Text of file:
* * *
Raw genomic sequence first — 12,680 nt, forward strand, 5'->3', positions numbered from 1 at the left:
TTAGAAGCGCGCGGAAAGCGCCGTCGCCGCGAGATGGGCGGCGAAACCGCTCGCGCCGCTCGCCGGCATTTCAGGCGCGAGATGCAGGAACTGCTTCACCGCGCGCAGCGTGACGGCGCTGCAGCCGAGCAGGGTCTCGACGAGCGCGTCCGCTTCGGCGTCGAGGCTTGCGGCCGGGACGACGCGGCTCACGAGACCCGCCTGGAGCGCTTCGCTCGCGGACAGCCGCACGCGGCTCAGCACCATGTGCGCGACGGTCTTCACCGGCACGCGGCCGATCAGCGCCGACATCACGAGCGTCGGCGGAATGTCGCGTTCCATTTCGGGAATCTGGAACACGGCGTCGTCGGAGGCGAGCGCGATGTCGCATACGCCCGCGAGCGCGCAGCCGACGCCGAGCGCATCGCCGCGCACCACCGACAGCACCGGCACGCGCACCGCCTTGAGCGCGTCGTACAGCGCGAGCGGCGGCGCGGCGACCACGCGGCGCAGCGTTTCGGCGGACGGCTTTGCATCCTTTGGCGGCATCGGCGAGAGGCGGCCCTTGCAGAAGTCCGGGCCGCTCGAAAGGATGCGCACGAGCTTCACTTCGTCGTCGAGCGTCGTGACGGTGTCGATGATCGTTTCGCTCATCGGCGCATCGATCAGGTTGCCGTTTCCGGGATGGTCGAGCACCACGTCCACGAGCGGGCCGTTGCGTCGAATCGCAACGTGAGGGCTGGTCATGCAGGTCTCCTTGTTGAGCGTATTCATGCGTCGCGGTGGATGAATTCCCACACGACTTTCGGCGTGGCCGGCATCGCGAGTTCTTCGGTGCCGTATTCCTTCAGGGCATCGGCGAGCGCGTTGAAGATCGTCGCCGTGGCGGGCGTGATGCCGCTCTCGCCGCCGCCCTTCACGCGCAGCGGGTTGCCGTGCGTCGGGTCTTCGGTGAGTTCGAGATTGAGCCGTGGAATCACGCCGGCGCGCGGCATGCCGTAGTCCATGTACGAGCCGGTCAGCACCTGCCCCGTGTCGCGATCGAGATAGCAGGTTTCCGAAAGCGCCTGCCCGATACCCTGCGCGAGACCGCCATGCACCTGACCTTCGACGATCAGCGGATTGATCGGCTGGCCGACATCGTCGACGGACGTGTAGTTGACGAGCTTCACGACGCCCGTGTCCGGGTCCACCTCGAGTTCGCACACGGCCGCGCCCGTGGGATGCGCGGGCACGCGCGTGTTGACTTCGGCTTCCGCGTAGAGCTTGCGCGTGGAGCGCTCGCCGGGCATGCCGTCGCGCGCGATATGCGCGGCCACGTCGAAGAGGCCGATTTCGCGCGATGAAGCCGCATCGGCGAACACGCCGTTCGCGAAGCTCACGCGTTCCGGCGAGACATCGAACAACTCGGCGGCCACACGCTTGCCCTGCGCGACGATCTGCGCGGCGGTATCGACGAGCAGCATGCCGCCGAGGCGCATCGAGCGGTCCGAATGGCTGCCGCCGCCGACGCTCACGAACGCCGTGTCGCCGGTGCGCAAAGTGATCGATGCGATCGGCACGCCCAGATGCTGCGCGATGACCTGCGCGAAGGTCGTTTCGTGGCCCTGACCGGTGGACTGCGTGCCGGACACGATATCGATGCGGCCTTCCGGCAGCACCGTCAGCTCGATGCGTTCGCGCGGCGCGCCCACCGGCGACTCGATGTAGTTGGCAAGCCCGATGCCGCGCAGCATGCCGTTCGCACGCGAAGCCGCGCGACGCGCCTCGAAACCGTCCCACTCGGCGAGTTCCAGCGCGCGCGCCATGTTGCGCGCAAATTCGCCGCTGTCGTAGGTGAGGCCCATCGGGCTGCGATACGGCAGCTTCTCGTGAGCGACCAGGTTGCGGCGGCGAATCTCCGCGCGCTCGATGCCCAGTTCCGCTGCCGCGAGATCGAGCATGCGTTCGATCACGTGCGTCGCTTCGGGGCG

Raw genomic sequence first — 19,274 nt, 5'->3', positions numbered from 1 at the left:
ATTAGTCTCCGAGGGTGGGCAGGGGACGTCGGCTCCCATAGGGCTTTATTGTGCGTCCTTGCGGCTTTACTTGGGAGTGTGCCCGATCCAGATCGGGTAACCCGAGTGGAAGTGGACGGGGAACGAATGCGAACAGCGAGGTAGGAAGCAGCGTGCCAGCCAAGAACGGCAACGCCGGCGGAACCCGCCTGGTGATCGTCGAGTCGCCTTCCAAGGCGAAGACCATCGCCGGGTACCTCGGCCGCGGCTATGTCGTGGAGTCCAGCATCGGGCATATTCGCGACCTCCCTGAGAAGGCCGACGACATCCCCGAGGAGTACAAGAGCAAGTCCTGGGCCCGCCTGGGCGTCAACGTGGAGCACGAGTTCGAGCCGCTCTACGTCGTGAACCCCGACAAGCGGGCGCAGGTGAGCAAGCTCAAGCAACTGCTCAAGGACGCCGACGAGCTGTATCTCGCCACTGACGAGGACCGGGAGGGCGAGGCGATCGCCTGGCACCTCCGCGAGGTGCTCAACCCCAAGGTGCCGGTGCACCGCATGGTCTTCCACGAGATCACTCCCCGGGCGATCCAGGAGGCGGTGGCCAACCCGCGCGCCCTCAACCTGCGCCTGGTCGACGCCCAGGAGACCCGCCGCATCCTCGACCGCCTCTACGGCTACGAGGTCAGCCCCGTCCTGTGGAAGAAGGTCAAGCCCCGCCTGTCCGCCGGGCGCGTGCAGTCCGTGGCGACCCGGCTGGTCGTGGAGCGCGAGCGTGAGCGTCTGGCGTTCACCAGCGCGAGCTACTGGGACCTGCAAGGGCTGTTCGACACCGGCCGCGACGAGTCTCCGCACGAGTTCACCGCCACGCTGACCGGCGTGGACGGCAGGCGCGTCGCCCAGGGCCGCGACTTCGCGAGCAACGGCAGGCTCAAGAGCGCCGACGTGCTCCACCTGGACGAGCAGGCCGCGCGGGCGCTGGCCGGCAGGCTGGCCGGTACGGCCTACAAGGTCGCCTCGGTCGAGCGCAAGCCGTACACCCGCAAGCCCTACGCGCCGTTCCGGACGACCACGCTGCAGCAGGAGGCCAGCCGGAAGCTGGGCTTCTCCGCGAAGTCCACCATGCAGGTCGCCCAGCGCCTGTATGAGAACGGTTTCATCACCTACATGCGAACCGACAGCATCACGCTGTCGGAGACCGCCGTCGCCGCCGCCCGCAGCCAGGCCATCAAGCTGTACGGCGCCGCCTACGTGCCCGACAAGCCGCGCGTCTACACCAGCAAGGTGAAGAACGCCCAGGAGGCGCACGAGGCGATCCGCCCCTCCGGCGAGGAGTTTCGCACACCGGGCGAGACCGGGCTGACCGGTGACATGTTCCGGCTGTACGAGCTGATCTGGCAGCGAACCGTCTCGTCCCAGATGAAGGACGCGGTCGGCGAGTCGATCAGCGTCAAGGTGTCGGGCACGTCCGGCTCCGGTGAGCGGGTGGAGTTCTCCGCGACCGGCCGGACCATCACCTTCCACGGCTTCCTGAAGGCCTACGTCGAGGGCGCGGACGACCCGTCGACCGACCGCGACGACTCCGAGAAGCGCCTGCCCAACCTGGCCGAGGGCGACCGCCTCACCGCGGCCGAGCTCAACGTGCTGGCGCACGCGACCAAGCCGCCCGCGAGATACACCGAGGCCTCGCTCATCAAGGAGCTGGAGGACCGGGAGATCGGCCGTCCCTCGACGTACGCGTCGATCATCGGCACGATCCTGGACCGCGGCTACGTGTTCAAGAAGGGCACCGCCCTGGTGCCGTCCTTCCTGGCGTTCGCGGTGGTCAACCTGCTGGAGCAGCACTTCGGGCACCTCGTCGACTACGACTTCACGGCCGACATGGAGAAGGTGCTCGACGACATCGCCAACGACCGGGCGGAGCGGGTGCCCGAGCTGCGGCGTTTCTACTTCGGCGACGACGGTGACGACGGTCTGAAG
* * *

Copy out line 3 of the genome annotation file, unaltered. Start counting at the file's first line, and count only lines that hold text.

Raw genomic sequence first — 19,274 nt, 5'->3', positions numbered from 1 at the left: